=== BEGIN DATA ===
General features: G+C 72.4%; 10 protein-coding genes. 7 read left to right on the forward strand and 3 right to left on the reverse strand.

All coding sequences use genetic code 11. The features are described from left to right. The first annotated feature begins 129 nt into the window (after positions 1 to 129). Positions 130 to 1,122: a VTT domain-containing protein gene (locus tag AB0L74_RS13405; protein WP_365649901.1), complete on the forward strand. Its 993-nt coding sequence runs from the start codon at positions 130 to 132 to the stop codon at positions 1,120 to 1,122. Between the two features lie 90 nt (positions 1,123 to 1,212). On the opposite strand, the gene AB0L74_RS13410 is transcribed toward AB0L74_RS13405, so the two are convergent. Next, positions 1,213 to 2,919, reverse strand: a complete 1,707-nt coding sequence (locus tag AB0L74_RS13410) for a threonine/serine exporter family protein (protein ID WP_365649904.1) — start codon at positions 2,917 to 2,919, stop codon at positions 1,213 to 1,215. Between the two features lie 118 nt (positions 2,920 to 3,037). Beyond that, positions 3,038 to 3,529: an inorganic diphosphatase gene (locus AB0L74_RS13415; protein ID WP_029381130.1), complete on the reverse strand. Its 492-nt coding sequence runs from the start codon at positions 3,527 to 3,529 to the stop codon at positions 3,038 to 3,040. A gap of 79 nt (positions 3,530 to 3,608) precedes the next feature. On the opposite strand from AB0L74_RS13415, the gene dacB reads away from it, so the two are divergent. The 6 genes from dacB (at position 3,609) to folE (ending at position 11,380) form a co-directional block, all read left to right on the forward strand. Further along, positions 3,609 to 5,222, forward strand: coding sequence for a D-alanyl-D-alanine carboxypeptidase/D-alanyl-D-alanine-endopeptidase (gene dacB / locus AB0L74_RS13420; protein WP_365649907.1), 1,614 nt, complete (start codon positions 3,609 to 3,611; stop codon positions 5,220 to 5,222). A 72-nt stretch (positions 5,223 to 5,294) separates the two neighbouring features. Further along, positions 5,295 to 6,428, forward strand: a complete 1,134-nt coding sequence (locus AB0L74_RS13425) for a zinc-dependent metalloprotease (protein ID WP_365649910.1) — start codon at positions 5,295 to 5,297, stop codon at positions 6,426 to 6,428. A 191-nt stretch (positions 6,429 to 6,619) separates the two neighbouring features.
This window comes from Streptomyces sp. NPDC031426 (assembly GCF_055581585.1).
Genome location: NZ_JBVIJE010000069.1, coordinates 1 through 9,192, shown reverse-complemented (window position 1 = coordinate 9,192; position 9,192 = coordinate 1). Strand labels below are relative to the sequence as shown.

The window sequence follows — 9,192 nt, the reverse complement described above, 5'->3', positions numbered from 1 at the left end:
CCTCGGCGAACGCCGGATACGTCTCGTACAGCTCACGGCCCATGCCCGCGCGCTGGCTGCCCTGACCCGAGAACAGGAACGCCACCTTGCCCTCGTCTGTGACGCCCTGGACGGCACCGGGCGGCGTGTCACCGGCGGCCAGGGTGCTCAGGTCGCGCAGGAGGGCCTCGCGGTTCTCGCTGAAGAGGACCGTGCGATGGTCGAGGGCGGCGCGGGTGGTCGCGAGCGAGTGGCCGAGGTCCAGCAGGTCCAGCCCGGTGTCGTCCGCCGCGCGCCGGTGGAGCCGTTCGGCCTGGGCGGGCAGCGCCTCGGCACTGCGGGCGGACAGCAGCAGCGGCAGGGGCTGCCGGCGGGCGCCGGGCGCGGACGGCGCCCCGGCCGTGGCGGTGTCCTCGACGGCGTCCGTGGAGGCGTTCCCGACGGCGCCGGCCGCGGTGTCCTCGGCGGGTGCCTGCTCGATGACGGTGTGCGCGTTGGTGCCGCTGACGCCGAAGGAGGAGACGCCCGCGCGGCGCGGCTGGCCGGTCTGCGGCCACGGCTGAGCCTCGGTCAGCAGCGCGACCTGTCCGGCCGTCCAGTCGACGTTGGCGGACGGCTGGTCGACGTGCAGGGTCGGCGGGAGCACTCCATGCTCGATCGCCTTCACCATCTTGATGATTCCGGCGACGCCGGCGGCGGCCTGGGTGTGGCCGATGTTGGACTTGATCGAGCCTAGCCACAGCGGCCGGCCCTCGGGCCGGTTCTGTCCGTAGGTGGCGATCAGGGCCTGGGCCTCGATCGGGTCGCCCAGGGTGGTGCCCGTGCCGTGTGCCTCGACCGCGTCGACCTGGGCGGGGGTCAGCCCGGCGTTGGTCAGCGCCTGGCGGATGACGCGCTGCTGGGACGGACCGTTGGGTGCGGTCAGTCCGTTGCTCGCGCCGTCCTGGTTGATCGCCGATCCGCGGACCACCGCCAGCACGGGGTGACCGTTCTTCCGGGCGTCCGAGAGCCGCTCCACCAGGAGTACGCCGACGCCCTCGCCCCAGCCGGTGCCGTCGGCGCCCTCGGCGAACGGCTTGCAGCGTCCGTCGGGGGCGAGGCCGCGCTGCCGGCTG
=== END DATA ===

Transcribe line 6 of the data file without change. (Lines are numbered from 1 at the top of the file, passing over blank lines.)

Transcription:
CCTCGGCGAACGCCGGATACGTCTCGTACAGCTCACGGCCCATGCCCGCGCGCTGGCTGCCCTGACCCGAGAACAGGAACGCCACCTTGCCCTCGTCTGTGACGCCCTGGACGGCACCGGGCGGCGTGTCACCGGCGGCCAGGGTGCTCAGGTCGCGCAGGAGGGCCTCGCGGTTCTCGCTGAAGAGGACCGTGCGATGGTCGAGGGCGGCGCGGGTGGTCGCGAGCGAGTGGCCGAGGTCCAGCAGGTCCAGCCCGGTGTCGTCCGCCGCGCGCCGGTGGAGCCGTTCGGCCTGGGCGGGCAGCGCCTCGGCACTGCGGGCGGACAGCAGCAGCGGCAGGGGCTGCCGGCGGGCGCCGGGCGCGGACGGCGCCCCGGCCGTGGCGGTGTCCTCGACGGCGTCCGTGGAGGCGTTCCCGACGGCGCCGGCCGCGGTGTCCTCGGCGGGTGCCTGCTCGATGACGGTGTGCGCGTTGGTGCCGCTGACGCCGAAGGAGGAGACGCCCGCGCGGCGCGGCTGGCCGGTCTGCGGCCACGGCTGAGCCTCGGTCAGCAGCGCGACCTGTCCGGCCGTCCAGTCGACGTTGGCGGACGGCTGGTCGACGTGCAGGGTCGGCGGGAGCACTCCATGCTCGATCGCCTTCACCATCTTGATGATTCCGGCGACGCCGGCGGCGGCCTGGGTGTGGCCGATGTTGGACTTGATCGAGCCTAGCCACAGCGGCCGGCCCTCGGGCCGGTTCTGTCCGTAGGTGGCGATCAGGGCCTGGGCCTCGATCGGGTCGCCCAGGGTGGTGCCCGTGCCGTGTGCCTCGACCGCGTCGACCTGGGCGGGGGTCAGCCCGGCGTTGGTCAGCGCCTGGCGGATGACGCGCTGCTGGGACGGACCGTTGGGTGCGGTCAGTCCGTTGCTCGCGCCGTCCTGGTTGATCGCCGATCCGCGGACCACCGCCAGCACGGGGTGACCGTTCTTCCGGGCGTCCGAGAGCCGCTCCACCAGGAGTACGCCGACGCCCTCGCCCCAGCCGGTGCCGTCGGCGCCCTCGGCGAACGGCTTGCAGCGTCCGTCGGGGGCGAGGCCGCGCTGCCGGCTG